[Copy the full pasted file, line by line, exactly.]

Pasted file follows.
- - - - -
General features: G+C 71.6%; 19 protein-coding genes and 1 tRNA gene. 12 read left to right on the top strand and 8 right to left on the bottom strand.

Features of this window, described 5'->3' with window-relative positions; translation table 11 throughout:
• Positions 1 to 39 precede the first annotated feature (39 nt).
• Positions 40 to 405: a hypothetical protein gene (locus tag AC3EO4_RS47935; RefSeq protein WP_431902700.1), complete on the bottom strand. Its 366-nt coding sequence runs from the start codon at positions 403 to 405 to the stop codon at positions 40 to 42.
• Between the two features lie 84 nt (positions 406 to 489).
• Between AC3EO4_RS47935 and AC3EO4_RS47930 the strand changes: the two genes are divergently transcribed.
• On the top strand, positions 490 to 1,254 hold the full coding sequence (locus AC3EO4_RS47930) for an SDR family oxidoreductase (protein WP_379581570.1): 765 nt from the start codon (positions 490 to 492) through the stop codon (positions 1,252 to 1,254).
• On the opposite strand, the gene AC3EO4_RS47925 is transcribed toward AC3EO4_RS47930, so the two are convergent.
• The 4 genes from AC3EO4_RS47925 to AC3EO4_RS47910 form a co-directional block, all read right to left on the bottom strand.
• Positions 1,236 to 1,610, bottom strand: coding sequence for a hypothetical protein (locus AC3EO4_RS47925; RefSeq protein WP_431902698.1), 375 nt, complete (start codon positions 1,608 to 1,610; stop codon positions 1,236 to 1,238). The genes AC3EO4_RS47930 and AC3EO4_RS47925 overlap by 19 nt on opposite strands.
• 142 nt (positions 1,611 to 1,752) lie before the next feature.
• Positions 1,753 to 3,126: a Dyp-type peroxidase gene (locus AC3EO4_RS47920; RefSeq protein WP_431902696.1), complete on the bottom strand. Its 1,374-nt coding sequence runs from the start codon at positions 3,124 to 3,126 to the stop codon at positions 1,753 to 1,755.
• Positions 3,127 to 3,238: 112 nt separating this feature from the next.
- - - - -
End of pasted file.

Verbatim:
General features: G+C 71.6%; 19 protein-coding genes and 1 tRNA gene. 12 read left to right on the top strand and 8 right to left on the bottom strand.

Features of this window, described 5'->3' with window-relative positions; translation table 11 throughout:
• Positions 1 to 39 precede the first annotated feature (39 nt).
• Positions 40 to 405: a hypothetical protein gene (locus tag AC3EO4_RS47935; RefSeq protein WP_431902700.1), complete on the bottom strand. Its 366-nt coding sequence runs from the start codon at positions 403 to 405 to the stop codon at positions 40 to 42.
• Between the two features lie 84 nt (positions 406 to 489).
• Between AC3EO4_RS47935 and AC3EO4_RS47930 the strand changes: the two genes are divergently transcribed.
• On the top strand, positions 490 to 1,254 hold the full coding sequence (locus AC3EO4_RS47930) for an SDR family oxidoreductase (protein WP_379581570.1): 765 nt from the start codon (positions 490 to 492) through the stop codon (positions 1,252 to 1,254).
• On the opposite strand, the gene AC3EO4_RS47925 is transcribed toward AC3EO4_RS47930, so the two are convergent.
• The 4 genes from AC3EO4_RS47925 to AC3EO4_RS47910 form a co-directional block, all read right to left on the bottom strand.
• Positions 1,236 to 1,610, bottom strand: coding sequence for a hypothetical protein (locus AC3EO4_RS47925; RefSeq protein WP_431902698.1), 375 nt, complete (start codon positions 1,608 to 1,610; stop codon positions 1,236 to 1,238). The genes AC3EO4_RS47930 and AC3EO4_RS47925 overlap by 19 nt on opposite strands.
• 142 nt (positions 1,611 to 1,752) lie before the next feature.
• Positions 1,753 to 3,126: a Dyp-type peroxidase gene (locus AC3EO4_RS47920; RefSeq protein WP_431902696.1), complete on the bottom strand. Its 1,374-nt coding sequence runs from the start codon at positions 3,124 to 3,126 to the stop codon at positions 1,753 to 1,755.
• Positions 3,127 to 3,238: 112 nt separating this feature from the next.